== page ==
The overall maps interface changes dramatically from iOS 5. The new iOS 6 maps interface includes a very different appearance or base layer, and again vector roads and street labels. In iOS 5, maps were previously served as texture tiles and scaled appropriately for different zoom levels. While the Google Maps for Android interface includes a combination of vector maps at some zoom levels and texture tiles at others, iOS 6 moves to an entirely vector approach for roads and graphics in the Standard map layout at every zoom level. In hybrid mode, there are vector roads drawn atop texture tiles, and in Satellite mode you get only the aerial tiles. Apple also changed around the unloaded region texture to a black grid with white lines which also scale.

 

Overall the appearance of Maps in iOS 6 is clean and unique enough to not be a direct ripoff of Google Maps. The jump to vector roads and labels comes with almost no performance hit on the iPhone 4S, where it remains smooth as butter when zooming and panning around. I played with Maps in the standard and hybrid modes on a 3GS and 4 as well, and didn’t see any unacceptable slowdowns. Performance has drastically improved since the first betas.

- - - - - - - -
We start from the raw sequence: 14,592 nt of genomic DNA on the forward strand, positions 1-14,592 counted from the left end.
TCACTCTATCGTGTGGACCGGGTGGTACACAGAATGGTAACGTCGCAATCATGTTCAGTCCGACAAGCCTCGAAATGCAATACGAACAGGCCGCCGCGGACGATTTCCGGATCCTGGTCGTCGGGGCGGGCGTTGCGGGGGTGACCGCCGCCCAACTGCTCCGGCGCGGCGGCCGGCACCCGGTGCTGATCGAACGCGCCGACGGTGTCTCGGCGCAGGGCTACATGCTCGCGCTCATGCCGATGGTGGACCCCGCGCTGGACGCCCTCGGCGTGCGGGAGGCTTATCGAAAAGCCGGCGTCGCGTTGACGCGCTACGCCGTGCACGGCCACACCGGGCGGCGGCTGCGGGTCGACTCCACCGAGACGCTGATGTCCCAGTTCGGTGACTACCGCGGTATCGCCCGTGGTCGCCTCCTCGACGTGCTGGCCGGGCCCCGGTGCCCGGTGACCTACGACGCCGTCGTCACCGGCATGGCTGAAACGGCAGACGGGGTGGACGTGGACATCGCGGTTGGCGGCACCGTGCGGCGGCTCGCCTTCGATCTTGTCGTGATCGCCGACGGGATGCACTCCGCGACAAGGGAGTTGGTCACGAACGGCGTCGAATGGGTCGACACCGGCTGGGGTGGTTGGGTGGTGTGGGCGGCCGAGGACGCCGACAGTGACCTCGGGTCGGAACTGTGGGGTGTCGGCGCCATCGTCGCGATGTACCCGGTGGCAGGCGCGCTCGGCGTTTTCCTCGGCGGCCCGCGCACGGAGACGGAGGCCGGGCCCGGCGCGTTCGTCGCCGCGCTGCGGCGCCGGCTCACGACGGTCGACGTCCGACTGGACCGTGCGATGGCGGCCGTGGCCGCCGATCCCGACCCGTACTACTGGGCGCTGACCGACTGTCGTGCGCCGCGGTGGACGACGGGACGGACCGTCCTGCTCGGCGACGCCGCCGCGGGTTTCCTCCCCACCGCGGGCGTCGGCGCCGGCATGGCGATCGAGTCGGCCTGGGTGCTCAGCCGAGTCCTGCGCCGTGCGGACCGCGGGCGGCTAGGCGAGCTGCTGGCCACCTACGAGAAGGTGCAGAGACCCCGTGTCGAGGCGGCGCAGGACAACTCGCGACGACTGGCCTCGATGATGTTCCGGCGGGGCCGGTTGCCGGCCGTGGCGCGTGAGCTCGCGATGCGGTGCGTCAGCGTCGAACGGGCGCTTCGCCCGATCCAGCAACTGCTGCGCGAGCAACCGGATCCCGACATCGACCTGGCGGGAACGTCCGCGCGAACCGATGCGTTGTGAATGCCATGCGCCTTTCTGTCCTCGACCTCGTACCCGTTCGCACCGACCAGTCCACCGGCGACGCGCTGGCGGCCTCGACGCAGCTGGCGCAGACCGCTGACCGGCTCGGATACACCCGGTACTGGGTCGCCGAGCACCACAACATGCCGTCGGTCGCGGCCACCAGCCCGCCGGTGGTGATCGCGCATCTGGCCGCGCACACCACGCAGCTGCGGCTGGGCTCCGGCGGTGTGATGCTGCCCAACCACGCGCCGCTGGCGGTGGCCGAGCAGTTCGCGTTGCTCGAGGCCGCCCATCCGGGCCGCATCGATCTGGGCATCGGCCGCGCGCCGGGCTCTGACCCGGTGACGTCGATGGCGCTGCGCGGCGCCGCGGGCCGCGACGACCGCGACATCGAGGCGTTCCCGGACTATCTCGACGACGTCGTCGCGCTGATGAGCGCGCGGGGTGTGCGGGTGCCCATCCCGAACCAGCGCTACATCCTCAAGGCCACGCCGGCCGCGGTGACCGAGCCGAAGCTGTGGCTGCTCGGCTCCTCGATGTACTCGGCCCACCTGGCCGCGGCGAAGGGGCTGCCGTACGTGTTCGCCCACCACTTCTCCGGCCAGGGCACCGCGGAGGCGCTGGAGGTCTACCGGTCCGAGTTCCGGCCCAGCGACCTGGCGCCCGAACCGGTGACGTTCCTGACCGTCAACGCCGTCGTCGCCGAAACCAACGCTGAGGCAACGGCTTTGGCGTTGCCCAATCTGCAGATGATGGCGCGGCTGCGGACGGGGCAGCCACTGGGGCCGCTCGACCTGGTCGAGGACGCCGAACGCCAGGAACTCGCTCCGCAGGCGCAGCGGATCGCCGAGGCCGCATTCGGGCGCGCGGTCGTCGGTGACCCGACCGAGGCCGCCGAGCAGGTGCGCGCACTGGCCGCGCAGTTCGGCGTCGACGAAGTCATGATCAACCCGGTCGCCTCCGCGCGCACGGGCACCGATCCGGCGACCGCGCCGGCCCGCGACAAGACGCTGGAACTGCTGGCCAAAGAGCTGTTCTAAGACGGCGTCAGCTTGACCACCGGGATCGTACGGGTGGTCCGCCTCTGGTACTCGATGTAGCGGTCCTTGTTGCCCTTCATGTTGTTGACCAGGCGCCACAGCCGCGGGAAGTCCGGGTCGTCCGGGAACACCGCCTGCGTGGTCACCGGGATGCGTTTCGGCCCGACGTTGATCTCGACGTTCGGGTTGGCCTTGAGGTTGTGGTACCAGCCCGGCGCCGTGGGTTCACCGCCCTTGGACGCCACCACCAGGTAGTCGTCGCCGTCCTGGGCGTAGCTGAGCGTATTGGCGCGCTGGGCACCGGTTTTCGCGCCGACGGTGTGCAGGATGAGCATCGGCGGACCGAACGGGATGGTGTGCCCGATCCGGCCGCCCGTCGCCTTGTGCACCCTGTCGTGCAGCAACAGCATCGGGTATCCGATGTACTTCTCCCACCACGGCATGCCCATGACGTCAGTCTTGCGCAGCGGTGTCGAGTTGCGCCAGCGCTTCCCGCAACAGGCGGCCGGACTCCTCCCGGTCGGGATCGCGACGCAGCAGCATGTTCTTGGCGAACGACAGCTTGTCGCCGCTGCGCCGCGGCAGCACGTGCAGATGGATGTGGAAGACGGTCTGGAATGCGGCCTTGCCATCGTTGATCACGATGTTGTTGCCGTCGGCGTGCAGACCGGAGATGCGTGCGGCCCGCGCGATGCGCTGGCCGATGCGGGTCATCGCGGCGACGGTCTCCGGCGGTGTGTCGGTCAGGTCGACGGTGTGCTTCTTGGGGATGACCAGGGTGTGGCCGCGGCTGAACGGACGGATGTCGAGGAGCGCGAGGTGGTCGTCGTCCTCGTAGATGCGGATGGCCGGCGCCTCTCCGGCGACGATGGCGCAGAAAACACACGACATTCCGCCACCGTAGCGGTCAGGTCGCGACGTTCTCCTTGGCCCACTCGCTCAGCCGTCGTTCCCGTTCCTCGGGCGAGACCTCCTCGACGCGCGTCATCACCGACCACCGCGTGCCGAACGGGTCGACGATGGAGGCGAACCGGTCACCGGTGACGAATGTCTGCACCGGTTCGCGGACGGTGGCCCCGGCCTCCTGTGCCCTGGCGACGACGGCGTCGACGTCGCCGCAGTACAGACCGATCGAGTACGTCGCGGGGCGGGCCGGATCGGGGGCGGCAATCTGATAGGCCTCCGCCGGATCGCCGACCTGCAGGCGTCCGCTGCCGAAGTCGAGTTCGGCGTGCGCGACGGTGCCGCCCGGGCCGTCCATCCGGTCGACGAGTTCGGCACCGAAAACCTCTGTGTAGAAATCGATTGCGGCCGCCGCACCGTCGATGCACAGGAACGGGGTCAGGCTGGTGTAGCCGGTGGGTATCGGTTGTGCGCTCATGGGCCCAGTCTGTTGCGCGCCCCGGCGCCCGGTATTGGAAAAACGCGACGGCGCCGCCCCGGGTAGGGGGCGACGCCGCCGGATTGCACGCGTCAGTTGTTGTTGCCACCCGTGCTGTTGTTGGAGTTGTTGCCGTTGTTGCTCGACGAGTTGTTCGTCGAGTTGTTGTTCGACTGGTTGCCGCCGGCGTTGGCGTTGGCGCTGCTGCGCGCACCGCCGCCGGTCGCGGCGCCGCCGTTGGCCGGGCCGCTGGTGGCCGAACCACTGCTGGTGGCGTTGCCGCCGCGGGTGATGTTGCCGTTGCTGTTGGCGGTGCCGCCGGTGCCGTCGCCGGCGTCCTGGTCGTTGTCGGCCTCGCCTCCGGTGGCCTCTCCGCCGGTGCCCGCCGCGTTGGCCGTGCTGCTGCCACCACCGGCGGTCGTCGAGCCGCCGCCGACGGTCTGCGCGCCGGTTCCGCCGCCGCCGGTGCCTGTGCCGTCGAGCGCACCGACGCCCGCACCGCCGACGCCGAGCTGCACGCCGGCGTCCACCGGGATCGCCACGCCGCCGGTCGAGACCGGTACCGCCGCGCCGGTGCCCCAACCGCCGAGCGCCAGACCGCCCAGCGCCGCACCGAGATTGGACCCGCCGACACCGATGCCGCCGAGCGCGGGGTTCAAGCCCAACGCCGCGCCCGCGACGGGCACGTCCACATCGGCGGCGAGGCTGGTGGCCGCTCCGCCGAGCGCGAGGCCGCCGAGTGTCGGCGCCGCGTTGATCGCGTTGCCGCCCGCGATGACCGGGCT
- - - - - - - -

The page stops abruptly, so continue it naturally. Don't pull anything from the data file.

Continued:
The quality of aerial textures at this point is perhaps my only major complaint with this new version, as the LoD can be quite low at some zoom levels, and varies wildly by region. Internationally I saw texture resolution jump around between completely unacceptable and quite good. It's obvious that Apple has prioritized home soil since in the USA things are better. Obviously the regions that have 3D building data offer very high resolution textures as a result of custom aerial capture.


This is as far as you can zoom into Seoul, South Korea in Hybrid or Satellite mode, due to low resolution aerial texture assets at present.